Serve each ramekin to share between two, along with freshly toasted bread and some dressed salad leaves.
Myself tend to prefer using a recipe that has few ingredients as a long list always seems so daunting (and also expensive), yet it really is the other way round. The more ingredients, the cheaper a dish could turn out to be as most of these are added to give flavour to the main foods that perhaps have little of their own (so are inexpensive because of this).
Because I keep a fairly wide variety of both fresh and stored foods in the kitchen, am always pleased to find a recipe I can make - like today, only it probably won't be today - but this doesn't mean to say if I haven't got all the 'makings' it still can't be made, I'd just use alternatives/substitute ingredients.
Have so say the following recipe brought Eileen to mind as I know she loves olives and also has courgettes in her freezer. Neither are my most favourite foods, but wouldn't dismiss them if served to me. No point in always giving recipe that I enjoy when others may prefer to eat something different, so let's hope that many readers will enjoy this one.
Although the recipe shows the way to make the cheese sauce, I'm not going to slap anyone's hands if they prefer to use a packet of cheese sauce mix (but add extra grated cheese to give more flavour). I don't care what people say, if there is a convenience food that cuts the amount of cooking time away, then I'm prepared to use it just as long as the main part of the dish is made using unprocessed (like fresh) ingredients and is home-made.
Because this can be frozen for up to three months it is worth making the full batch. Otherwise pare it down to make only as much as you need.
Cheese and Pasta Bake: serves 12
2 tblsp olive oil
1 bag mini-peppers, cut into chunks
6 cloves garlic, chopped or crushed
1 x 500g pack mushrooms, quartered
1 ltr carton passata
16 fl.oz (450ml) vegetable stock
2 tsp dried oregano
1 jar pitted black olives, drained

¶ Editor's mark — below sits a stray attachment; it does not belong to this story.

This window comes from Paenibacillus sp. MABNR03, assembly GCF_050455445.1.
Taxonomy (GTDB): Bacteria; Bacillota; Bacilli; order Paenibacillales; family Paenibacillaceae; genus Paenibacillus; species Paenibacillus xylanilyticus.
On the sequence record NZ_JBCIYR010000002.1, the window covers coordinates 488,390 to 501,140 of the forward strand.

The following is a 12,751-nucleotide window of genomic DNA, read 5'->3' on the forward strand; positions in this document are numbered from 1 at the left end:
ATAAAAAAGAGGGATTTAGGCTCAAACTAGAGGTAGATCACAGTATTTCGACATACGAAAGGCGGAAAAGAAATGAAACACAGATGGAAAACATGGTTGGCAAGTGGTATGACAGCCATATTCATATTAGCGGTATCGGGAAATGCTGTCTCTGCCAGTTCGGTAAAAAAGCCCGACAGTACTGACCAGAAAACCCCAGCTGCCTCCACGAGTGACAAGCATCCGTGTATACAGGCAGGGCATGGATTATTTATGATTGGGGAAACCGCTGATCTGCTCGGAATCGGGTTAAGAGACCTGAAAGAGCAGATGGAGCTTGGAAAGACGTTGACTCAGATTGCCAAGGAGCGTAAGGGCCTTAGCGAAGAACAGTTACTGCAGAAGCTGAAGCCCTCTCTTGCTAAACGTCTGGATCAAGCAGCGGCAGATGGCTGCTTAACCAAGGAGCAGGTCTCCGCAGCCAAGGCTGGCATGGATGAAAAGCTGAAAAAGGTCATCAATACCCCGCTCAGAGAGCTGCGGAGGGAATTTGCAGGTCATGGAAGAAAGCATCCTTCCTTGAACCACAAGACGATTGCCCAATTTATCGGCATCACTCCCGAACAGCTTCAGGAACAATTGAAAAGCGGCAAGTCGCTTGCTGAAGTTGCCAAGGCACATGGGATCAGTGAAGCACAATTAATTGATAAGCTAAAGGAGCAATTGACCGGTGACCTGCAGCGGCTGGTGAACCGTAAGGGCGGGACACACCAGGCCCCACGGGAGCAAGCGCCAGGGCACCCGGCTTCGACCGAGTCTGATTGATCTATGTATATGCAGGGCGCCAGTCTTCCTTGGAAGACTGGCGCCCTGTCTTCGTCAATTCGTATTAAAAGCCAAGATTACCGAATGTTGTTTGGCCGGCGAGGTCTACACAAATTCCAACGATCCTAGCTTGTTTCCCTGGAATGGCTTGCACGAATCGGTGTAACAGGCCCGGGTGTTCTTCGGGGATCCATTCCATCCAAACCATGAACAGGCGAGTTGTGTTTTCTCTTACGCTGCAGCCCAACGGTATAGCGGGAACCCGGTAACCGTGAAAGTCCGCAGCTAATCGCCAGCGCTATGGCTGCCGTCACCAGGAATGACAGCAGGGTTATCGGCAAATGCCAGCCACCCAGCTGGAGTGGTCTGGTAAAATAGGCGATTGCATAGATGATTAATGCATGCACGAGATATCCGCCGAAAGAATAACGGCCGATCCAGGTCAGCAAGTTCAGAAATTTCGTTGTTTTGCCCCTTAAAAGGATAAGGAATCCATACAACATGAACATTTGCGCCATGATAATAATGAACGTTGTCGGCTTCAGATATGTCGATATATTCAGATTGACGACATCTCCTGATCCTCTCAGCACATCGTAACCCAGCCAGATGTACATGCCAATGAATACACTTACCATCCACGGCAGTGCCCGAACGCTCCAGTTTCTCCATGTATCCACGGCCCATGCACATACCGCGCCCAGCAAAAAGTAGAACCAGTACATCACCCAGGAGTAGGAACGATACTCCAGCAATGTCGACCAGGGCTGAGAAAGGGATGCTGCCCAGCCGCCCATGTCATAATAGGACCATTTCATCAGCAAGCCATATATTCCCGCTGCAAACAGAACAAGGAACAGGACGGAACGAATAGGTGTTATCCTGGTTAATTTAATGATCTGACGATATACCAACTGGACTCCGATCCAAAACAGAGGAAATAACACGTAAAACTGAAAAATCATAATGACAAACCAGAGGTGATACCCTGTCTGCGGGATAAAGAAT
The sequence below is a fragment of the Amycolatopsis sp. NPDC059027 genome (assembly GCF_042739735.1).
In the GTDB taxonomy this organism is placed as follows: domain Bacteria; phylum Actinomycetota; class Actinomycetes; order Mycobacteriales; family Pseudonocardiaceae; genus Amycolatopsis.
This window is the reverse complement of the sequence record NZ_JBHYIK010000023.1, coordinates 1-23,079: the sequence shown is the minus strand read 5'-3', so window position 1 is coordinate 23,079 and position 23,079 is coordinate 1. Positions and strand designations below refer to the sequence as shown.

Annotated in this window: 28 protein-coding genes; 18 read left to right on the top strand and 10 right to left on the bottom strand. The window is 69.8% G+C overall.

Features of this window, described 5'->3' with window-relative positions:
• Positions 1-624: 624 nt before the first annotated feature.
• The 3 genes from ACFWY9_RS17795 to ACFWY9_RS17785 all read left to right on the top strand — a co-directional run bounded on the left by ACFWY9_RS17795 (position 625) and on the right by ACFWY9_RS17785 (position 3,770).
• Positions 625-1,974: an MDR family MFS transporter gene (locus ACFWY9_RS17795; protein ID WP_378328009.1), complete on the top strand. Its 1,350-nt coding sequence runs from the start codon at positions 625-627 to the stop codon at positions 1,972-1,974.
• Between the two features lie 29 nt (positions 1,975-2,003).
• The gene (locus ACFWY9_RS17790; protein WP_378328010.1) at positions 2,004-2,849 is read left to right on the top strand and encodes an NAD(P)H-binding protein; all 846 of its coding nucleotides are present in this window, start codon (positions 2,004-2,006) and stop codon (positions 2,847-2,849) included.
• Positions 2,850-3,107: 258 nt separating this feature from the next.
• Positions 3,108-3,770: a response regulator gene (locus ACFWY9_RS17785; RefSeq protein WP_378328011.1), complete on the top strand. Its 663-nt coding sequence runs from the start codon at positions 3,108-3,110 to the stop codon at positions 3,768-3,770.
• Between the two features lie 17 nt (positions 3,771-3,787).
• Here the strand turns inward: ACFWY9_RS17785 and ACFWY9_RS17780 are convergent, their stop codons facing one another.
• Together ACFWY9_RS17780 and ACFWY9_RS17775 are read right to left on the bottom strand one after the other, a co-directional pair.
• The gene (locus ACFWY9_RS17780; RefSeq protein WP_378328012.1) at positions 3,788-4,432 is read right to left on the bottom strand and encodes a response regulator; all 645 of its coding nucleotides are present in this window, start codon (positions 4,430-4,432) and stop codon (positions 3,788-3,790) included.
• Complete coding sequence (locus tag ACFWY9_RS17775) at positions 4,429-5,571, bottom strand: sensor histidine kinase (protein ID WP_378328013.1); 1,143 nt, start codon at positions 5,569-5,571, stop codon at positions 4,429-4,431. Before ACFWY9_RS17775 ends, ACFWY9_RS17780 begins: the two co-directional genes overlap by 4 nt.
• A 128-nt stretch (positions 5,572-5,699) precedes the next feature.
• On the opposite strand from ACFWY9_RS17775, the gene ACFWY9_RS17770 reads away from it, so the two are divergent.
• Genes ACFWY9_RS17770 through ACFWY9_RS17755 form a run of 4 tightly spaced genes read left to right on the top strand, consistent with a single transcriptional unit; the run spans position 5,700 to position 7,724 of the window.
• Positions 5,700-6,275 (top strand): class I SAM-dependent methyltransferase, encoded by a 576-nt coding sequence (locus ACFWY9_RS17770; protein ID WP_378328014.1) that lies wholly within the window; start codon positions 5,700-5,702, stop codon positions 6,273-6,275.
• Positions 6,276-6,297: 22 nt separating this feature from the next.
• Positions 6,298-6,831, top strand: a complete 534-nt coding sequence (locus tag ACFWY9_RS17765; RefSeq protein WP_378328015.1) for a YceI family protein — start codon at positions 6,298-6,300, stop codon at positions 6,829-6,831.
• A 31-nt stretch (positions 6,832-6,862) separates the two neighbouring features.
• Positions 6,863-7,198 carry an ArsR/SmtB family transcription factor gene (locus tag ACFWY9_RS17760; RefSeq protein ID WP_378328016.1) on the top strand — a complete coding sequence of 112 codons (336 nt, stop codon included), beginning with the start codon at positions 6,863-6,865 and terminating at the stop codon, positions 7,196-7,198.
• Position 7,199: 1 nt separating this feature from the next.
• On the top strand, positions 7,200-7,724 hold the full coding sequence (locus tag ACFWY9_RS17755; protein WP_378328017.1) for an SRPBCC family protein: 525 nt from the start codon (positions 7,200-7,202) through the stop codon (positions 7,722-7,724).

1 lb (450g) courgettes, halved and sliced
freshly ground black pepper
1 x 500g pack pasta penne (or other shapes)
2.75pints (1.5 litrs) milk
4 oz (100g) butter
5 oz (150g) plain flour
10 oz (300g) mature Cheddar, grated
3 oz (75g) chunk stale bread, torn into pieces
Heat the oil in a large frying pan and stir-fry the pepper for 5 minutes, then add the garlic and mushrooms and continue frying for five more minutes, then pour over the passata and stock, adding the oregano, olives and courgettes, seasoning well with pepper. Reduce heat and simmer, stirring often, for 10 - 15 minutes, until the veggies are just tender and the sauce has thickened a bit.
Meanwhile, cook the pasta as per packet instructions, then drain and add to the above mixture..
Make the cheese sauce by putting the milk, butter and flour into a pan, heating gently, and whisking all the time until smooth and thick. Fold in half the cheese, stirring until melted into the sauce.
To assemble the dish, pile the mushroom/courgette/passata mixture into several baking dishes, packing it down well before pouring the cheese sauce on top. Mix together the remaining cheese and bread pieces then scatter this on top. At this point it can be chilled and then frozen for up to three months, then thaw before baking (or allow longer baking time if from frozen).
To serve: bake at 200C, gas 6 for 40 minutes until bubbling hot and golden on top.
Off now to watch Winter Olympics as it is the final for the women's curling (men's this afternoon). Think it is worth giving up a little of my cooking morning to enjoy watching this. Might be able to persuade B to have sausage, eggs, beans and oven-chips for his supper, then I won't need to spend so much time preparing something more elaborate for him. Myself will have my favourite tomato soup for lunch and salad for supper (with either canned fish, sausages or hard-boiled eggs...).
Is it Wednesday today or Thursday? I cannot remember. All days are much the same to me now. How sad is that? As long as I know when it will be Friday as this is the day I won't be blogging. So if Friday is tomorrow, then you'll have to wait for Saturday before I return. Suppose this means 'see you when I see you' (which might be tomorrow - or could be the day after). Stop rambling Shirley, the curling will have begun, so get up and go. Bye for now.